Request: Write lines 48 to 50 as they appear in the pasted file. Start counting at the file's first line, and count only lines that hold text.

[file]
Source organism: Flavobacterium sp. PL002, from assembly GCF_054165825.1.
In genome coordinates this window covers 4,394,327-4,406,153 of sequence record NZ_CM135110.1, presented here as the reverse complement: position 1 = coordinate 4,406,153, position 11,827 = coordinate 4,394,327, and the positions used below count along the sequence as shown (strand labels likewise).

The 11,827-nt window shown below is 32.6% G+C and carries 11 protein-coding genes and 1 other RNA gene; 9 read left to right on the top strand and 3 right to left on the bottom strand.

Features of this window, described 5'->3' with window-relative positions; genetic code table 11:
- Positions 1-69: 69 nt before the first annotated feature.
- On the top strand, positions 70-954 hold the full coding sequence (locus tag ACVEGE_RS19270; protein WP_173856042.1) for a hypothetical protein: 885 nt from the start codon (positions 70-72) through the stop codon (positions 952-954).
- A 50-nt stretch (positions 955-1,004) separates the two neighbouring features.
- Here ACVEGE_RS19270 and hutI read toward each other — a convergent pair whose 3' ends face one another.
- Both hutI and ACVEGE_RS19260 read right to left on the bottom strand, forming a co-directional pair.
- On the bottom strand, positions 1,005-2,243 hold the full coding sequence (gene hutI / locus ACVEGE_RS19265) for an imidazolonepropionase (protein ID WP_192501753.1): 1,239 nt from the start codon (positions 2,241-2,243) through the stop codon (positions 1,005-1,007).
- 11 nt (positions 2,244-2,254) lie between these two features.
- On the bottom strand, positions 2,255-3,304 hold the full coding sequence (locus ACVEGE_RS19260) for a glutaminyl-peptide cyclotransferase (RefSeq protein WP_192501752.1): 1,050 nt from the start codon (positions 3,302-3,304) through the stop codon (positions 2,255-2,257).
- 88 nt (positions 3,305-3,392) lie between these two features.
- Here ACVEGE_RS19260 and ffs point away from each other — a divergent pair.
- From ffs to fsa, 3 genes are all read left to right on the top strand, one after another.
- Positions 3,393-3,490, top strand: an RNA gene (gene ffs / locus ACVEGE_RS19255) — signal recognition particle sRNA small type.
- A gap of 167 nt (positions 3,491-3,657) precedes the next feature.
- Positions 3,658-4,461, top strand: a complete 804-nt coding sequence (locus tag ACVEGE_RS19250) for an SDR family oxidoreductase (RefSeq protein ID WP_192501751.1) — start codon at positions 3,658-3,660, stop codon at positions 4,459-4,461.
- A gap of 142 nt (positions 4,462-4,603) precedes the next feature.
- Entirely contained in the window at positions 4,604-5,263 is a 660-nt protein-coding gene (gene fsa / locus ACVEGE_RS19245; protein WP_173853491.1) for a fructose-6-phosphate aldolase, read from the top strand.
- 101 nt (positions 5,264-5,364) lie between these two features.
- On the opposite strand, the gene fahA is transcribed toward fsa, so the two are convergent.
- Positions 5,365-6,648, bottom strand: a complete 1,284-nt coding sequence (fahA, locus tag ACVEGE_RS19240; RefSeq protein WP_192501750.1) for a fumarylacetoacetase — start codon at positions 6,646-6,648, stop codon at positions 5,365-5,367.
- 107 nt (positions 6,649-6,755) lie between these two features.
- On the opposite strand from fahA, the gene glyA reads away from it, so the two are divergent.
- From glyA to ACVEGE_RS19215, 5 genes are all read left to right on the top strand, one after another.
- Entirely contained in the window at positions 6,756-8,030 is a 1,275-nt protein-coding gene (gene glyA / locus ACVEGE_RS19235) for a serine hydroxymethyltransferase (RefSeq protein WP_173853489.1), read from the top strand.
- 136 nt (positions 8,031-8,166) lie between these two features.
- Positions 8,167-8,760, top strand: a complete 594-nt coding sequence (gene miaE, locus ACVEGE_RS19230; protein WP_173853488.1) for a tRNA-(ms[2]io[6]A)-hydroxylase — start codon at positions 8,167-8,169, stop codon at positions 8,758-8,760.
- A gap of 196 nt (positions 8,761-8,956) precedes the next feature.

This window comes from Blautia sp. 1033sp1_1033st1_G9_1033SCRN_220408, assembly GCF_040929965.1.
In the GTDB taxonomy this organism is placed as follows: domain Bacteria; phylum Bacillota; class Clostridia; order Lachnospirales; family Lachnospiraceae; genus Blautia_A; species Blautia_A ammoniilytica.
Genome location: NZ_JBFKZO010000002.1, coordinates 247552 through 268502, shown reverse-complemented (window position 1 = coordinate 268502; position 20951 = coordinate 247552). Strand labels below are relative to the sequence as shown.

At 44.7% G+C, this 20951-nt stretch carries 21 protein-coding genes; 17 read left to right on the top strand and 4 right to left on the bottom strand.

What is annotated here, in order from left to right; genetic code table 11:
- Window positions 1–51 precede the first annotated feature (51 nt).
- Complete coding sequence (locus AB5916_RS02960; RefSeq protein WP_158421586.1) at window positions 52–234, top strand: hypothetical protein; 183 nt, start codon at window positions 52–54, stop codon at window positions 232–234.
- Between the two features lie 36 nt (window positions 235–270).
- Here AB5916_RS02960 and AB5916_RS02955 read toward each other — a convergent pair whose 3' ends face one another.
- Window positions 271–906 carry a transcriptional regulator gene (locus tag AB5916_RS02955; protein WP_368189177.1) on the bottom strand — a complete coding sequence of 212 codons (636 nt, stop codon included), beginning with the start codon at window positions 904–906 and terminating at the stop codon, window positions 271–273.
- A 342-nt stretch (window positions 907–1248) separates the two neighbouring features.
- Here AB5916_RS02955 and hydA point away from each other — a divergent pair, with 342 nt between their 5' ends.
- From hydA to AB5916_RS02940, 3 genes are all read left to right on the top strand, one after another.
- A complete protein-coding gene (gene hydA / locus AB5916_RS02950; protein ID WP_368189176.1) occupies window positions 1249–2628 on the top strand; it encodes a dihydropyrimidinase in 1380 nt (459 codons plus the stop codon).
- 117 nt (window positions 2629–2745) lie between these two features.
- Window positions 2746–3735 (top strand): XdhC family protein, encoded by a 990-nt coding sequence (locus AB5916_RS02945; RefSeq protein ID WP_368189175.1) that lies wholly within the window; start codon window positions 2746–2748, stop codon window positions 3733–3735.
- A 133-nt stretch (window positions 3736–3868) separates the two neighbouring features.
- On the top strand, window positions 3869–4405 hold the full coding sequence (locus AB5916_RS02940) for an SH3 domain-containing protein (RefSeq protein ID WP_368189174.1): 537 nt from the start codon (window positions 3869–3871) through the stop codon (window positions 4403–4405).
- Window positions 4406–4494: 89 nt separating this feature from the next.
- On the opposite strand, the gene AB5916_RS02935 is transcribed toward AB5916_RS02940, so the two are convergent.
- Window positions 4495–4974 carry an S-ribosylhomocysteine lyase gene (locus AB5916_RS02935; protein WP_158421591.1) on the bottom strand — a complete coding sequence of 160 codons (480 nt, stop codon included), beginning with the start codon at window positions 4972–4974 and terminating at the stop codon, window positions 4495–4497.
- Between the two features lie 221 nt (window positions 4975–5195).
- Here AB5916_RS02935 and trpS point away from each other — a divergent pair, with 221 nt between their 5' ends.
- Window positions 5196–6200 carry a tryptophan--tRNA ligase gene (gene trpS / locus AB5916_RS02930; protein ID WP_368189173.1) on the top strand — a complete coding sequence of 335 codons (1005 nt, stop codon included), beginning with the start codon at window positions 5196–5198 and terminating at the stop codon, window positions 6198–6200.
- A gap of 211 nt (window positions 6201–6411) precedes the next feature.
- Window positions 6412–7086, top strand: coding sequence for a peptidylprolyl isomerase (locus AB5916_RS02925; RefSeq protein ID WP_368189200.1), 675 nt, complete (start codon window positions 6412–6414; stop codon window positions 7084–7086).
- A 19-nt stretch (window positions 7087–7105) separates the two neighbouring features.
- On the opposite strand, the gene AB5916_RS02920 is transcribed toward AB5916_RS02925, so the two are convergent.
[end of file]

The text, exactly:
- On the top strand, window positions 3869–4405 hold the full coding sequence (locus AB5916_RS02940) for an SH3 domain-containing protein (RefSeq protein ID WP_368189174.1): 537 nt from the start codon (window positions 3869–3871) through the stop codon (window positions 4403–4405).
- Window positions 4406–4494: 89 nt separating this feature from the next.
- On the opposite strand, the gene AB5916_RS02935 is transcribed toward AB5916_RS02940, so the two are convergent.